“…we aren’t home yet.”

womans-wisdomFrom A Woman’s Wisdom: How the Book of Proverbs Speaks to Everything by Lydia Brownback:

No matter the specifics of our desires or how we express them, all our longings are indicative of the fact that we aren’t home yet. We are unfinished women living in an unfinished world, and because of that, we aren’t going to find full satisfaction until we get home, until we are perfected in Christ and living with him in heaven. Until then, we are going to remain women who want.

 

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“God doesn’t tell us the future for this simple, yet profound reason…”

just-do-somethingFrom Kevin DeYoung’s Just Do Something:

Wisdom is the difference between knowing a world-class biologist who can write your papers for you and studying under a world-class biologist so that you can write the kind of papers he would write. Too many of us want God to be the world-class scholar who will write our papers and live our lives for us, when God wants us to sit at His feet and read His Word so that we can live a life in the image of His Son. God doesn’t tell us the future for this simple, yet profound reason: We become what we behold. God wants us to behold Him in His glory so that we can be transformed into His likeness (2 Corinthians 3:18). If God figures everything out for us, we wouldn’t need to focus on Him and learn to delight in His glory. God says, “I’m not giving you a crystal ball. I’m giving you My Word. Meditate on it; see Me in it; and become like Me.”

just read this book

just-do-somethingI’m late to the party on this one, I know, because Kevin DeYoung’s Just Do Something was published in 2009. It’s been on my shelf for ages, and I finally got to it earlier this month. It’s a short book – a quick read – but it’s meaty, y’all. The full title is great — Just Do Something: A Liberating Approach to Finding God’s Will OR How to Make a Decision Without Dreams, Visions, Fleeces, Impressions, Open Doors, Random Bible Verses, Casting Lots, Liver Shivers, Writing in the Sky, Etc. 

This book is packed with wisdom. I can’t tell you how many times I’ve heard professing Christians talk about waiting – and waiting and waiting – for a sign before doing something. When you hear a Christian talk about finding his soul mate? Hand him this book. Worried about not being in “the center of God’s will”? Read this book. Afraid you have missed the path God laid out for you before the foundations of the earth? Yep, get this book.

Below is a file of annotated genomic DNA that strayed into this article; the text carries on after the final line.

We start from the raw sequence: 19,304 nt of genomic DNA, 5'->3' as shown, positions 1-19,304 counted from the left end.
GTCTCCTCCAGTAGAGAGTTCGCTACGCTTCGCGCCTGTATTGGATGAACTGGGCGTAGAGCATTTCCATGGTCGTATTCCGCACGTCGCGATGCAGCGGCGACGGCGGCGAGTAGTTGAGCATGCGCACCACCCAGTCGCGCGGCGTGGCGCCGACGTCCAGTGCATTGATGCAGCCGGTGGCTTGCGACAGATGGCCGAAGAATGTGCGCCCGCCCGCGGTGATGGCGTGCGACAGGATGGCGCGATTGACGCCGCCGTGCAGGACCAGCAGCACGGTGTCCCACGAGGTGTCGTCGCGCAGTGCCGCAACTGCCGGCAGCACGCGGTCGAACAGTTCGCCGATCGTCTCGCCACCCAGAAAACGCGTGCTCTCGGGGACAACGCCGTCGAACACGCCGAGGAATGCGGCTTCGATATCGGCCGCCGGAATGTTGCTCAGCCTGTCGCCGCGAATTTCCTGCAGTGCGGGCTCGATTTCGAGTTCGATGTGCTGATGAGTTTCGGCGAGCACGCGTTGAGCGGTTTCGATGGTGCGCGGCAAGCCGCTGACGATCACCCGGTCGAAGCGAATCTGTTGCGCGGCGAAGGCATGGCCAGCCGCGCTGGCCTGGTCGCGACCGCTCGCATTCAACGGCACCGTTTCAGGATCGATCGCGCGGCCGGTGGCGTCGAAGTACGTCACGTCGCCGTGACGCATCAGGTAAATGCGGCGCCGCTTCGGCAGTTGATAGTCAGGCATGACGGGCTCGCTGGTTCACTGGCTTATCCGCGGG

It’s solid teaching that truly takes so much pressure off a believer. God doesn’t expect you to figure out His hidden will before you make decisions and act. Whew!

If you haven’t figured out by now, I highly recommend this one. And it would make a terrific graduation gift.

 

“Foolishness, on the other hand, is turning from God and listening only to yourself.”

just-do-somethingI’ve been reading through Proverbs lately (tweeting a verse here and there), and I’ve been thinking a lot about the contrast between a wise person and a fool. I’m also currently reading Kevin DeYoung’s Just Do Something: A Liberating Approach to Finding God’s Will, and I highly recommend it. He’s making a case that while we’re inundated with information, wisdom is something entirely different. And we’re called by God to seek wisdom, not “some hidden will of direction. He expects us to trust Him and be wise.” DeYoung goes on:

Wisdom is understanding the fear of the Lord and finding the knowledge of God. Wisdom, in Proverbs, is always moral. The fool, the opposite of the wise person, is not a moron or an oaf. The fool is the person who does not live life God’s way. Wisdom is knowing God and doing as he commands. Foolishness, on the other hand, is turning from God and listening only to yourself.

Here are just a few characteristics of a wise man, as described in Proverbs:

~ fears the Lord
~ makes his parents glad
~ diligent
~ walks in integrity
~ listens to advice
~ loves discipline
~ guards his mouth
~ hangs out with other wise people
~ exercises self control

Contrast those with characteristics of a fool:

~ brings sorrow to his parents
~ lazy
~ runs his mouth
~ despises wisdom and instruction
~ refuses to listen to others
~ hangs out with other fools
~ reckless and careless
~ is easily angered